Disabled Visitors

Access at the Eiffel Tower

Level platform on the second floor of the Tower
Level platform on the second floor of the Tower

As the Eiffel Tower you see today is the original structure from 1889, it is not naturally equipped for wheelchair users and there are some restrictions to how much you can do if you have restricted mobility. However, there have been a number of modifications that should make the experience relatively stress-free and enjoyable.

The most important thing to say is that wheelchair users cannot travel to the top floor of the Tower for safety reasons in case of an evacuation. Nonetheless, the lifts can carry those in wheelchairs to the first two levels of the Tower where you can still experience amazing views of Paris – wheelchair users should use the lifts in the north pillar of the Tower. The railings on the second floor have been specially adapted to allow wheelchair users a great view. The lifts are large enough to comfortably accommodate wheelchairs, and to help avoid navigating turnstiles, steps and busy queues wheelchair users can access the landmark via the pillars.

There are disabled toilets on the ground, first and second floors of the towers, and services including the shops are also located on the ground floor. Finally, there are magnetic loop amplifiers at the ticket office booths for the hard of hearing. Discounted rates are also available for disabled visitors and one companion.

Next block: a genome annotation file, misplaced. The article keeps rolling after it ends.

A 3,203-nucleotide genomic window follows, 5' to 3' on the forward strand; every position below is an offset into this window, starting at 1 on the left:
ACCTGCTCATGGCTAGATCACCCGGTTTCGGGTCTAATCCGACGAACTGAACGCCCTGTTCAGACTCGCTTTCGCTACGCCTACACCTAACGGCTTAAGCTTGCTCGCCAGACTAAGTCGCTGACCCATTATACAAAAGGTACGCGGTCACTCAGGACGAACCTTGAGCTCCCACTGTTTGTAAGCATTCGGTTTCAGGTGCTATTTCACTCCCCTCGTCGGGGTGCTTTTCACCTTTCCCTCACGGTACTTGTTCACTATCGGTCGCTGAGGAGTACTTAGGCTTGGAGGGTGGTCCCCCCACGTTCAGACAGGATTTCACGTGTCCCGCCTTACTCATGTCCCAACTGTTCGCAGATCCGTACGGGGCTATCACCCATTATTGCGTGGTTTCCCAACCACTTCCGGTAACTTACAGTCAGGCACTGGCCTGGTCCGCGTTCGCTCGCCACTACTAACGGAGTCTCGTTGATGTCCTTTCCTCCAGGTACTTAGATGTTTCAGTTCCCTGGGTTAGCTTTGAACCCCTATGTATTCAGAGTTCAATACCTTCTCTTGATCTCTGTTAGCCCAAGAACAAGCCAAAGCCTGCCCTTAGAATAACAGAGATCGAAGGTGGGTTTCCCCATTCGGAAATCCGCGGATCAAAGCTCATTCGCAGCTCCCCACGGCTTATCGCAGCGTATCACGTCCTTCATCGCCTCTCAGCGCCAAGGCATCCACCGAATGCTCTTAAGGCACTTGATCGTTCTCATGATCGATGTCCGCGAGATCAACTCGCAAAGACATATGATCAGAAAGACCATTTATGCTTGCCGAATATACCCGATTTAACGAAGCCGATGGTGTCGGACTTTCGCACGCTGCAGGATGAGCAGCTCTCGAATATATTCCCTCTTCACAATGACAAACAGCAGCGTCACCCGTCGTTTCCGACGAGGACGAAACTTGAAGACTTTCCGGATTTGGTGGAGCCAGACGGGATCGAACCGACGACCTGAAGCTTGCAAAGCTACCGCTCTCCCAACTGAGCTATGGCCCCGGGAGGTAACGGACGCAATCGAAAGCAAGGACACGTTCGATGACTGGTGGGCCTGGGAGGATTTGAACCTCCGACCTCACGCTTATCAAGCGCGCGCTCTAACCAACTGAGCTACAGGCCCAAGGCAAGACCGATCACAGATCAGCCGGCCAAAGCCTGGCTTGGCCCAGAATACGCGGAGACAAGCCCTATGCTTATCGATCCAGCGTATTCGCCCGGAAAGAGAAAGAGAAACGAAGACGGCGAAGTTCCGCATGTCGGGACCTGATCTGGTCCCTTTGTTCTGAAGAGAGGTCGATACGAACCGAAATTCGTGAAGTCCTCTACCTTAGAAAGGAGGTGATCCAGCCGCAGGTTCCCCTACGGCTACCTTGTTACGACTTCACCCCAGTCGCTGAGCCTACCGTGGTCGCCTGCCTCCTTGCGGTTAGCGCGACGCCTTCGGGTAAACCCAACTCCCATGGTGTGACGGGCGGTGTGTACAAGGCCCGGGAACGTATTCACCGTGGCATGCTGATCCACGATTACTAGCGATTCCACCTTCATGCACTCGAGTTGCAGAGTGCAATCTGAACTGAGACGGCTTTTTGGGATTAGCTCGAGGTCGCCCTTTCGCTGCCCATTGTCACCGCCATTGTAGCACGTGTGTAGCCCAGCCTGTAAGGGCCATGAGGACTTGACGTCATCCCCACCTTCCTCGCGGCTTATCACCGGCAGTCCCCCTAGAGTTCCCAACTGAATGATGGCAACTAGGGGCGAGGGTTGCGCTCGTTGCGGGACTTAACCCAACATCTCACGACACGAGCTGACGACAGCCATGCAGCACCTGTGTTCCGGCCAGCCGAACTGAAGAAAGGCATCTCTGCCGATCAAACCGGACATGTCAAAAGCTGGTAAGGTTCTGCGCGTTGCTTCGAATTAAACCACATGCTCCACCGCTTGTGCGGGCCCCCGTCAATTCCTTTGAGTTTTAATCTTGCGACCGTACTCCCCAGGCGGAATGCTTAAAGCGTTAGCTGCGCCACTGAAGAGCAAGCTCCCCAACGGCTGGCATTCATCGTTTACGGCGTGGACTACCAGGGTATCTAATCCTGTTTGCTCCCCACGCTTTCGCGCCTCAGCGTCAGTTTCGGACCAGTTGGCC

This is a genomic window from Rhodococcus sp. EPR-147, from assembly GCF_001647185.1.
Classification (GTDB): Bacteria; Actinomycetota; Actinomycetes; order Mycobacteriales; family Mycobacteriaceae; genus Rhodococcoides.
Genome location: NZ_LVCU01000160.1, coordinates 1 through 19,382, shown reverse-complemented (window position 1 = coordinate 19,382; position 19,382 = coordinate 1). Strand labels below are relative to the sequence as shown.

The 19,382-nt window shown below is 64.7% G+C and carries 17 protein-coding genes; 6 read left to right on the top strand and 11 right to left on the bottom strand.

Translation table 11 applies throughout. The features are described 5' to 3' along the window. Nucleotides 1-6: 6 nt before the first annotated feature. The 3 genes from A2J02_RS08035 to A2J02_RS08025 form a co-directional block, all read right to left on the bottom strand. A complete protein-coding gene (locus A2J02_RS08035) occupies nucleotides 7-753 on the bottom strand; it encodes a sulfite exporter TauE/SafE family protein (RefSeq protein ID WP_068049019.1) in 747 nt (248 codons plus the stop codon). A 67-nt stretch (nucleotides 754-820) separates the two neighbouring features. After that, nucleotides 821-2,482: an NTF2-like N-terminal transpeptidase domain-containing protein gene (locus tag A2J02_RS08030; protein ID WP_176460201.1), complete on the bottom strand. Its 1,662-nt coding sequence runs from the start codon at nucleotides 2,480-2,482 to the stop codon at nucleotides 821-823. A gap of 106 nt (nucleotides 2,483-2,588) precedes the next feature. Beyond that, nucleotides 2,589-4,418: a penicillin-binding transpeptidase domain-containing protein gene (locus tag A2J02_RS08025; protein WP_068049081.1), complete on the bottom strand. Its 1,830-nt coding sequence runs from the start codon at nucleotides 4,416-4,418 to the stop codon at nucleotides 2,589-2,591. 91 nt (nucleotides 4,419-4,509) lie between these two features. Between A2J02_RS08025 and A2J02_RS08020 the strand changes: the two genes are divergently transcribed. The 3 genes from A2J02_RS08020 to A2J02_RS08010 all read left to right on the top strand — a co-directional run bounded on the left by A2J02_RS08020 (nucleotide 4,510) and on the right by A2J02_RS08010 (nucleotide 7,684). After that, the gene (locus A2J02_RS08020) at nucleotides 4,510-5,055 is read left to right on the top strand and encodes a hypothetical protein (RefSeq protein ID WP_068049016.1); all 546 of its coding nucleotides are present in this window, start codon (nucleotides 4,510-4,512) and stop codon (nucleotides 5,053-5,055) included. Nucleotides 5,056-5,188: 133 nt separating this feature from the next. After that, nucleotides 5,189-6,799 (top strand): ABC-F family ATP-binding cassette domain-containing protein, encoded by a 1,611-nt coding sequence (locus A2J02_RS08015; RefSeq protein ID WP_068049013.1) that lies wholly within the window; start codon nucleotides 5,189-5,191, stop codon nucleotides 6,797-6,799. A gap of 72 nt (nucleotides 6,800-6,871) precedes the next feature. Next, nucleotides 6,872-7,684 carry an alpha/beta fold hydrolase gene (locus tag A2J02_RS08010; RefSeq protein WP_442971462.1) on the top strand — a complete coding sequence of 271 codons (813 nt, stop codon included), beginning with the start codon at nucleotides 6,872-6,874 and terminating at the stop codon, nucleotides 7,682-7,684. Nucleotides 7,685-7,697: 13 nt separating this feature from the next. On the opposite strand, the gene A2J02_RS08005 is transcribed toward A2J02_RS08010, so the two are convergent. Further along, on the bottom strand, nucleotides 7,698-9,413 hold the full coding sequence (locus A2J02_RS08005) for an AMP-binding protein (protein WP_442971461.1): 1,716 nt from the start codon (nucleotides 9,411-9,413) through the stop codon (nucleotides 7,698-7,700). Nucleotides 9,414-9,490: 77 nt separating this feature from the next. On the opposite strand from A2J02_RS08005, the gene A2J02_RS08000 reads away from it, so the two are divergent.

Arriving at the Eiffel Tower

View from the second floor
View from the second floor

If travelling via the Métro is not an option, then it is possible to drive to the Tower and park your car nearby; see our Driving to the Eiffel Tower page for exact details of where to park. It is possible to drop people off at the base of the Tower, as cars are allowed to stop briefly at the east pillar at Avenue Gustave Eiffel and taxis are permitted to drop off visitors at the west pillar by Quai Branly. There is a 100m distance between the drop off point and the entrace to the Tower. Tour buses will also often drop visitors off at the base of the Tower, although it is possible that they may stop at Trocadéro instead so this is worth verifying with the tour operator beforehand.





Accessible nearby hotels

Many Paris hotels are not well equipped for access issues, particularly if they are located in older buildings. However there are options available within the vicinity of the Eiffel Tower to make staying near the monument a more pleasant experience. The Ares Tour Eiffel is a chic and contemporary hotel that is wheelchair accessible and has a lift within the building, and the Hotel Duquesne Eiffel is another excellent hotel just behind the Tower that is listed as wheelchair accessible.

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